Christian Dior was born in Granville, a seaside town on the coast of Normandy, France. He was the second of five children born to Maurice Dior, a wealthy fertilizer manufacturer, and his wife, formerly Madeleine Martin.
Dior's family had hoped he would become a diplomat, but Dior was artistic and wished to be involved in art. To make money, he sold his fashion sketches outside his house for about 10 cents each. In 1928, Dior left school and received money from his father to finance a small art gallery, where he and a friend sold art by the likes of Pablo Picasso. The gallery was closed three years later, following the deaths of Dior's mother and brother, as well as financial trouble during the Great Depression that resulted in his father losing control of the family business.
From 1937, Dior was employed by the fashion designer Robert Piguet, who gave him the opportunity to design for three Piguet collections. Dior would later say that 'Robert Piguet taught me the virtues of simplicity through which true elegance must come. Whilst at Piguet, Dior worked alongside Pierre Balmain, and was succeeded as house designer by Marc Bohan – who would, in 1960, become head of design for Christian Dior Paris. Dior left Piguet when he was called up for military service.
In 1942, when Dior left the army, he joined the fashion house of Lucien Lelong, where he and Balmain were the primary designers. For the duration of World War II, Dior, as an employee of Lelong – who labored to preserve the French fashion industry during wartime for economic and artistic reasons – in attempts to preserve the fashion industry during the war, Dior designed dresses for the wives of Nazi officers and French collaborators.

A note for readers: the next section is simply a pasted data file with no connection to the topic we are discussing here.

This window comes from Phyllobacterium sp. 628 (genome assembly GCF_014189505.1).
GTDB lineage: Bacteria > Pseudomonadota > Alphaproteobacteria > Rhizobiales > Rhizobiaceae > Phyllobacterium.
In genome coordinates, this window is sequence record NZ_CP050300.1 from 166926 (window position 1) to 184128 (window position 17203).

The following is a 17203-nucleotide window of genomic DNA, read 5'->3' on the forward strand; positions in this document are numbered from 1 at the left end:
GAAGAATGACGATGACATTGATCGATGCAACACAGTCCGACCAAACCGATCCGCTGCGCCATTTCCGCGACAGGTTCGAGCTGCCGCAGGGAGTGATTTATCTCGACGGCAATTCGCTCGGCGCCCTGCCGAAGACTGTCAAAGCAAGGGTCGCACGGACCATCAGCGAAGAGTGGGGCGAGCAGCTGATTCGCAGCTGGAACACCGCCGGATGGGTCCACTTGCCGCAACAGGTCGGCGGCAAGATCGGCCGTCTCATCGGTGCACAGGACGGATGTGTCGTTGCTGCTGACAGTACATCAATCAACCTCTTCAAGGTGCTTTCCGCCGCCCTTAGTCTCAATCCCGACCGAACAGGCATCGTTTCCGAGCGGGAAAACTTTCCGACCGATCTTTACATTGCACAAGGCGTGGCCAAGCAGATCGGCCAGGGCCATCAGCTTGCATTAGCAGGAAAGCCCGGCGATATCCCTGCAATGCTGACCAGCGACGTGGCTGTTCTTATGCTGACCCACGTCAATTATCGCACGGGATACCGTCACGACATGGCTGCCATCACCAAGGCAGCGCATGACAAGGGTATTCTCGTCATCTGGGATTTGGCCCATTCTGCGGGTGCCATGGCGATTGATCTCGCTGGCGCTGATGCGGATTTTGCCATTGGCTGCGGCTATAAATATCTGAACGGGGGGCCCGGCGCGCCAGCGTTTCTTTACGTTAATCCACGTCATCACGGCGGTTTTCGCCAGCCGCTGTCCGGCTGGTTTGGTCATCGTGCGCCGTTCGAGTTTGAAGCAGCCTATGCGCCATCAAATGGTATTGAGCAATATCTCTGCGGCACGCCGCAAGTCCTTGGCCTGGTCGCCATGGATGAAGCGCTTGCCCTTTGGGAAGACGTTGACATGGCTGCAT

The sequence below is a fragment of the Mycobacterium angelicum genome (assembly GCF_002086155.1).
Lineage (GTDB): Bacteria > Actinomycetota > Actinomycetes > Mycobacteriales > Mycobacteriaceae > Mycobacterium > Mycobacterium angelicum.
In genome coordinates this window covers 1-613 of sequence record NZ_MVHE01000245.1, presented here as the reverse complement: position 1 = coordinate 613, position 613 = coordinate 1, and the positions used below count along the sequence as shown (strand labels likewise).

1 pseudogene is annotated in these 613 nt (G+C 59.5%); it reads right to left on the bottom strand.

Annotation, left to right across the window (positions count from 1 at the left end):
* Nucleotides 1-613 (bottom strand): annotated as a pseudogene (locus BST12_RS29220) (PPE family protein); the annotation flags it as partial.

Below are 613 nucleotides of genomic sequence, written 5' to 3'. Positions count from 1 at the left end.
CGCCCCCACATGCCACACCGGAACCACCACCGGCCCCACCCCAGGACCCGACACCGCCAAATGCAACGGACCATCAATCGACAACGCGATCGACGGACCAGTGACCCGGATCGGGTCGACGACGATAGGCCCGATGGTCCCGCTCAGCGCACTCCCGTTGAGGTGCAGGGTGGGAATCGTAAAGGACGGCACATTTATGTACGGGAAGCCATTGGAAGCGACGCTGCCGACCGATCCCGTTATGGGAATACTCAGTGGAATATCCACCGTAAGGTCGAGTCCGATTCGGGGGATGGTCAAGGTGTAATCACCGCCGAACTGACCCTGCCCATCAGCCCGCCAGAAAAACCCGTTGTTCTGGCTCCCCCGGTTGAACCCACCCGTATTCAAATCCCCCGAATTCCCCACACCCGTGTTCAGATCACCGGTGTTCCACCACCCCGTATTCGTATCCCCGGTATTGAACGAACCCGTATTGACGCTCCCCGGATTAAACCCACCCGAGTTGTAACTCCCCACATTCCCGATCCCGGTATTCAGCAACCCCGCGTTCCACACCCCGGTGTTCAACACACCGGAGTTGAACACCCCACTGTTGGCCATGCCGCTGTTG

In 1946 Marcel Boussac, a successful entrepreneur known as the richest man in France, invited Dior to design for Philippe et Gaston, a Paris fashion house launched in 1925. Dior refused, wishing to make a fresh start under his own name rather than reviving an old brand. On 8 December 1946, with Boussac's backing, Dior founded his fashion house. The actual name of the line of his first collection, presented on 12 February 1947, was Corolle (literally the botanical term corolla or circlet of flower petals in English).
Dior's designs were more voluptuous than the boxy, fabric-conserving shapes of the recent World War II styles, influenced by the rations on fabric. He was a master at creating shapes and silhouettes; Dior is quoted as saying "I have designed flower women." His look employed fabrics lined predominantly with percale, boned, bustier-style bodices, hip padding, wasp-waisted corsets and petticoats that made his dresses flare out from the waist, giving his models a very curvaceous form.
According to en.wiki.org